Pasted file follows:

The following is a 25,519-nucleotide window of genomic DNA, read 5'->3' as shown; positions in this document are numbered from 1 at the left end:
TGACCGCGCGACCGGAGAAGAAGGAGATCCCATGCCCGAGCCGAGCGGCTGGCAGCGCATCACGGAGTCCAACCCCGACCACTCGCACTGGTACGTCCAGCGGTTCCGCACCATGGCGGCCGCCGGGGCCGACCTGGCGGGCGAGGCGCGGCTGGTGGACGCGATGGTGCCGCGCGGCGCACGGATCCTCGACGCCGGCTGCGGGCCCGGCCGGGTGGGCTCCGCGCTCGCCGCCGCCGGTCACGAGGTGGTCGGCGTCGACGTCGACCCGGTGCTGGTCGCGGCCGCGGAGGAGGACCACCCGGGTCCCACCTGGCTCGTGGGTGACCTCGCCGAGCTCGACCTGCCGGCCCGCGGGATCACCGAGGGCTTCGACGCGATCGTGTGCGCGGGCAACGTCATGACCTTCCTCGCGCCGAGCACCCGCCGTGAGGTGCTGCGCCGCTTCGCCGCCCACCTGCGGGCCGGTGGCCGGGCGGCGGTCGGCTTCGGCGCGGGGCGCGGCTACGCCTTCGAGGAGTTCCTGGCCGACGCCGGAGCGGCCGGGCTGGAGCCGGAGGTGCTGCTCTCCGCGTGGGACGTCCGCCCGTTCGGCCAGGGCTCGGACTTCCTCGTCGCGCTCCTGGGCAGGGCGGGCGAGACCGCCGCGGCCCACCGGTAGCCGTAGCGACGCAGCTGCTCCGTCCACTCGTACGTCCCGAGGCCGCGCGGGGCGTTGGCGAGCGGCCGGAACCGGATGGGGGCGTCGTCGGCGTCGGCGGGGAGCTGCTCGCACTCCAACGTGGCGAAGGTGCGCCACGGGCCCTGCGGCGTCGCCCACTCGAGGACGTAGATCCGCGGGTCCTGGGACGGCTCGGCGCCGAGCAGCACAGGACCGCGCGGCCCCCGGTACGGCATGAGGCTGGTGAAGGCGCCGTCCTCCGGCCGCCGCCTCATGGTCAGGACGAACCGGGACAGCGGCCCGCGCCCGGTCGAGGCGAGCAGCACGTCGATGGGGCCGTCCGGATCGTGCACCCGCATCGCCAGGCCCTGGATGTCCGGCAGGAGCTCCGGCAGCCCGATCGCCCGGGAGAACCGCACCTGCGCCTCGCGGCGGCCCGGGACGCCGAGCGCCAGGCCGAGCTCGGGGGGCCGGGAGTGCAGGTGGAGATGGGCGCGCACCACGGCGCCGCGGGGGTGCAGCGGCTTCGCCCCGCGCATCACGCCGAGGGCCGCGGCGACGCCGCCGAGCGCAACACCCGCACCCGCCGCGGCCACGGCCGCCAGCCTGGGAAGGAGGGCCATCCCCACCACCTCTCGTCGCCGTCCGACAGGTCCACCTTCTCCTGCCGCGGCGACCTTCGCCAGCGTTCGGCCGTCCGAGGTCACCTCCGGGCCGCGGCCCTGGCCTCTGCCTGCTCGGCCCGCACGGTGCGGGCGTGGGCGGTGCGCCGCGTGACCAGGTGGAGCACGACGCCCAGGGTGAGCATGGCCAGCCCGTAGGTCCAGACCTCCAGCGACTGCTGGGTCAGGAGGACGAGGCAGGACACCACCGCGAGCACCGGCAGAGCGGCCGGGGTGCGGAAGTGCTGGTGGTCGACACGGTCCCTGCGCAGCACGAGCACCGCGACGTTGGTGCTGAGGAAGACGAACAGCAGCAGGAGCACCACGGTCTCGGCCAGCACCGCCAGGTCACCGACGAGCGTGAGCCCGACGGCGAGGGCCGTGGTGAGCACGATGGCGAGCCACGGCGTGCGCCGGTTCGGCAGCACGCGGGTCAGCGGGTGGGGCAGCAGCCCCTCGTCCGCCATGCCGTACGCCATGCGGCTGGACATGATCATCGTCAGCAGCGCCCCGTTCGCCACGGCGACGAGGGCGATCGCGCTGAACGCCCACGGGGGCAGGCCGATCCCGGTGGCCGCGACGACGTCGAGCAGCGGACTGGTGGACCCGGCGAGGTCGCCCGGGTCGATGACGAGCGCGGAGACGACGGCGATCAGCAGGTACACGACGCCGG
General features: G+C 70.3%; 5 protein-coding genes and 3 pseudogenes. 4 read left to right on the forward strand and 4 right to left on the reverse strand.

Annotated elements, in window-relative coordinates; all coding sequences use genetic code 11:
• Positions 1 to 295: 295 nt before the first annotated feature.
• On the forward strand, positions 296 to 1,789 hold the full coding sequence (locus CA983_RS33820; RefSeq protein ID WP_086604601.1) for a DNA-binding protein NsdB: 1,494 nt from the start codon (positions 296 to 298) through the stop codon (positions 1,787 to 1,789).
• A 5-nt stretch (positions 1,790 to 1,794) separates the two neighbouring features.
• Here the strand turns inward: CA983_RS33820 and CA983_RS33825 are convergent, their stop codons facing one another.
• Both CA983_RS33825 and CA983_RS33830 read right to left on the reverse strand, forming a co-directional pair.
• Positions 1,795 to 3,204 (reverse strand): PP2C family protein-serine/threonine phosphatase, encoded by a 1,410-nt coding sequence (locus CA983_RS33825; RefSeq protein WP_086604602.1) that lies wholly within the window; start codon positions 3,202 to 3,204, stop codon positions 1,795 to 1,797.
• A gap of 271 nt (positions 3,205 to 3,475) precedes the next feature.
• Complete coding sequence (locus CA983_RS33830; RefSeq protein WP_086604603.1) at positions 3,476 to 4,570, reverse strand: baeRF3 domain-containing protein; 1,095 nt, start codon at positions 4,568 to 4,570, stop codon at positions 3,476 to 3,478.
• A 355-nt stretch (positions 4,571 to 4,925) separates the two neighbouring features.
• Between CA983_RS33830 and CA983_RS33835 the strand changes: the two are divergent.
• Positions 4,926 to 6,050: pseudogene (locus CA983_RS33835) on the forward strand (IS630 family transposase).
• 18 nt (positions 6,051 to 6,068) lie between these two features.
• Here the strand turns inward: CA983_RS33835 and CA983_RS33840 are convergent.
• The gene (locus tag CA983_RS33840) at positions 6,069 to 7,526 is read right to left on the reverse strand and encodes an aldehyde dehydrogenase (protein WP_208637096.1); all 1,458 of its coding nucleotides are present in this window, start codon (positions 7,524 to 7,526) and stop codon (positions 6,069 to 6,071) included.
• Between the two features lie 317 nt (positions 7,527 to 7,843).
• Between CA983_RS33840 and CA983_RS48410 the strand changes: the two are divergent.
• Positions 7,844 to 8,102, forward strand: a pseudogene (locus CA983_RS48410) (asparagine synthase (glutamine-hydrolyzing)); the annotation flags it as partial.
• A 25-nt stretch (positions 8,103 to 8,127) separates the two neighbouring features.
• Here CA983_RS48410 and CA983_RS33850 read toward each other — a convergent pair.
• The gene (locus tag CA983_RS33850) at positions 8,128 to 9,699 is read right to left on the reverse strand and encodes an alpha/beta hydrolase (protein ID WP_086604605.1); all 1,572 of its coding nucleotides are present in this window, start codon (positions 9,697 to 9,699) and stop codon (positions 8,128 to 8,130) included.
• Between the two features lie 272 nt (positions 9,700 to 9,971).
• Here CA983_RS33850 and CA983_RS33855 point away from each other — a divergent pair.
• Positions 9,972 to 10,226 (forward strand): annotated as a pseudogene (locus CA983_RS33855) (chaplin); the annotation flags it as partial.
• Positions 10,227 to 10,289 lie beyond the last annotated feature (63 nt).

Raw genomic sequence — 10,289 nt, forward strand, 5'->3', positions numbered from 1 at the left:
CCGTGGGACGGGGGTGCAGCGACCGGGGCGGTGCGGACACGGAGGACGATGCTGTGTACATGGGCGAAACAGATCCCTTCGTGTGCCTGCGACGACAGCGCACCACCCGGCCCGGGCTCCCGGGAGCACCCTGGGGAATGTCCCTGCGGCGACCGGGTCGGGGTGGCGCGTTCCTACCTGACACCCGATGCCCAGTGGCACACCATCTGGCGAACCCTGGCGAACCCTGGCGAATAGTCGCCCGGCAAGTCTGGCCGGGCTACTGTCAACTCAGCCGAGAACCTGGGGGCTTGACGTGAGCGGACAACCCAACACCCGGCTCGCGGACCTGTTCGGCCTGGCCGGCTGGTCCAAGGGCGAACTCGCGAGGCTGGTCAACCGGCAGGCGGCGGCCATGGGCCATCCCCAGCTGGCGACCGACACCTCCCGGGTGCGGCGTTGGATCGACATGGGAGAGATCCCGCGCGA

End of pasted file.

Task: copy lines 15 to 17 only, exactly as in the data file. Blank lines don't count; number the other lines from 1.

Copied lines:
• Positions 4,926 to 6,050: pseudogene (locus CA983_RS33835) on the forward strand (IS630 family transposase).
• 18 nt (positions 6,051 to 6,068) lie between these two features.
• Here the strand turns inward: CA983_RS33835 and CA983_RS33840 are convergent.